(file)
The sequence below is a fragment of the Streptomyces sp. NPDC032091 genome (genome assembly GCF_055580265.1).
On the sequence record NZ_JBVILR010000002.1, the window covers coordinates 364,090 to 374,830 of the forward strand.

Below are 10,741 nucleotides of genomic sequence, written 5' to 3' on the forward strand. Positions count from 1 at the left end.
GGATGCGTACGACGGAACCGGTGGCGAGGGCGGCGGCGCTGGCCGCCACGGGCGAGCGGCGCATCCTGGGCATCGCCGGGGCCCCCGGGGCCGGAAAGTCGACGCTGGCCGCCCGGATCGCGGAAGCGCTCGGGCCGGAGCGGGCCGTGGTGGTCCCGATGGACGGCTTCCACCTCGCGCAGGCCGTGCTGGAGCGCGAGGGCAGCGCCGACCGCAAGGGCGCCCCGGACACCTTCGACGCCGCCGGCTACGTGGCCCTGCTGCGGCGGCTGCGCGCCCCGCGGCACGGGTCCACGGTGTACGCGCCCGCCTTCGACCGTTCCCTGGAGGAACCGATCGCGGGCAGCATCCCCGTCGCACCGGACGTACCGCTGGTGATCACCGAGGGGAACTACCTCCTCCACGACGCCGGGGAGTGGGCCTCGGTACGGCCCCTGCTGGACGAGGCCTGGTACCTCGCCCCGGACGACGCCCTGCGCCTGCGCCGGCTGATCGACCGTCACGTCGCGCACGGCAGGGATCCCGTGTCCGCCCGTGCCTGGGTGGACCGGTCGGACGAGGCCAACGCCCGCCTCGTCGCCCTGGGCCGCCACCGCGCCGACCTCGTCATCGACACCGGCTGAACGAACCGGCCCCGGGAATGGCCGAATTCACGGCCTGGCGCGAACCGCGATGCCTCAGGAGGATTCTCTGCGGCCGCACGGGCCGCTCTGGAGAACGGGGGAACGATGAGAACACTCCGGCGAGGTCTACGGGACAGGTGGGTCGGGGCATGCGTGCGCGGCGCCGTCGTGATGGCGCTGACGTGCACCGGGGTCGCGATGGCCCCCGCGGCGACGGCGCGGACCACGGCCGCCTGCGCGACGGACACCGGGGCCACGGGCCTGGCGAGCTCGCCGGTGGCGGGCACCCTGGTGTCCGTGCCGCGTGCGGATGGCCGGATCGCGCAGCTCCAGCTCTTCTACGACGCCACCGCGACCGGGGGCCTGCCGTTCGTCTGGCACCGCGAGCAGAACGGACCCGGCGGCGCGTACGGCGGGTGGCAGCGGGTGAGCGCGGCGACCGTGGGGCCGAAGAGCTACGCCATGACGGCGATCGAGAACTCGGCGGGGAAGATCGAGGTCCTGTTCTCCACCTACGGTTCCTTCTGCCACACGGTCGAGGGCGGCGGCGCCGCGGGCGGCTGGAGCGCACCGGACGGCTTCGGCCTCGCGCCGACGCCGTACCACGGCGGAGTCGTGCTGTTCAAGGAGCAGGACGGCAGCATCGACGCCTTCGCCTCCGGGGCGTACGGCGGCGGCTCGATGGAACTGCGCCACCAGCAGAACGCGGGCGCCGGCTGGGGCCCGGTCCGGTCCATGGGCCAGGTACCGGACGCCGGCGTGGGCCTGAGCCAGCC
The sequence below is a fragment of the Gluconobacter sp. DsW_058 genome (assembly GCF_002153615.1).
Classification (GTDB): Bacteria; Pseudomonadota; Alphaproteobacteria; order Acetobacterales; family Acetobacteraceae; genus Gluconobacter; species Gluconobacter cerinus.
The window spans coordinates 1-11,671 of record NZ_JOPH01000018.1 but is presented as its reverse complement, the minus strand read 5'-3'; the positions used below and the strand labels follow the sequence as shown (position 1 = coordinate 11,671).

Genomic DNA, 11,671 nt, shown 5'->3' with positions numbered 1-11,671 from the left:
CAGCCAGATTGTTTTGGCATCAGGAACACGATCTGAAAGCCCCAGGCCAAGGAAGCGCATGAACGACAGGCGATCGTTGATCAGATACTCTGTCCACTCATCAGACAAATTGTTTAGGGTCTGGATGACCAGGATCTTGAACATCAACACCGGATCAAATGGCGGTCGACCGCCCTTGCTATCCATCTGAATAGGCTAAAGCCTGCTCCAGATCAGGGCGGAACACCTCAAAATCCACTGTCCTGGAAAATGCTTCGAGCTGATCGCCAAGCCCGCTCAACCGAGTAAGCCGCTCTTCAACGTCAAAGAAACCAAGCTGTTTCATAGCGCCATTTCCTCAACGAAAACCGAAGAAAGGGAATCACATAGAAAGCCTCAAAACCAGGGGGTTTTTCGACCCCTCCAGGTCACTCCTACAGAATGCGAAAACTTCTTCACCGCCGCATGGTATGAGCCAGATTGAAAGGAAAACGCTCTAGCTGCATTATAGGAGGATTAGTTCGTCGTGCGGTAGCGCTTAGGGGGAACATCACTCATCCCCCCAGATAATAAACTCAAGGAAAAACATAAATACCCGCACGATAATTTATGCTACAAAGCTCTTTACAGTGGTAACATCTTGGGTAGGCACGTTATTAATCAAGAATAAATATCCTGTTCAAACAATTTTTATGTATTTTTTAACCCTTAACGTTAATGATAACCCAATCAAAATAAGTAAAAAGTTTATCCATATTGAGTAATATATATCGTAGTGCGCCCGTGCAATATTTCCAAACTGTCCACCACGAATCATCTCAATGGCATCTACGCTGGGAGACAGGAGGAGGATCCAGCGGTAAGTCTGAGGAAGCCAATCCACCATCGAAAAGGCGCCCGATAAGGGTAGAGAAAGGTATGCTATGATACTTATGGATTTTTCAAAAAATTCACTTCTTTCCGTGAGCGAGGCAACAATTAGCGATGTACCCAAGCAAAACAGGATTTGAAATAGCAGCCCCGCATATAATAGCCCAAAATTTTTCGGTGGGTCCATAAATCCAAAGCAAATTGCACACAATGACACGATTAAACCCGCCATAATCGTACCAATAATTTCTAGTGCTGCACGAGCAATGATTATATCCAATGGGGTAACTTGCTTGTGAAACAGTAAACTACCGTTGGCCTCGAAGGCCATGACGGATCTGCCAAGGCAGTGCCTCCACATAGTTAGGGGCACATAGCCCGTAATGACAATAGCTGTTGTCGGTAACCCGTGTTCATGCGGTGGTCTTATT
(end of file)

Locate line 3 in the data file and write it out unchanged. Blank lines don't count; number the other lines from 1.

Below are 10,741 nucleotides of genomic sequence, written 5' to 3' on the forward strand. Positions count from 1 at the left end.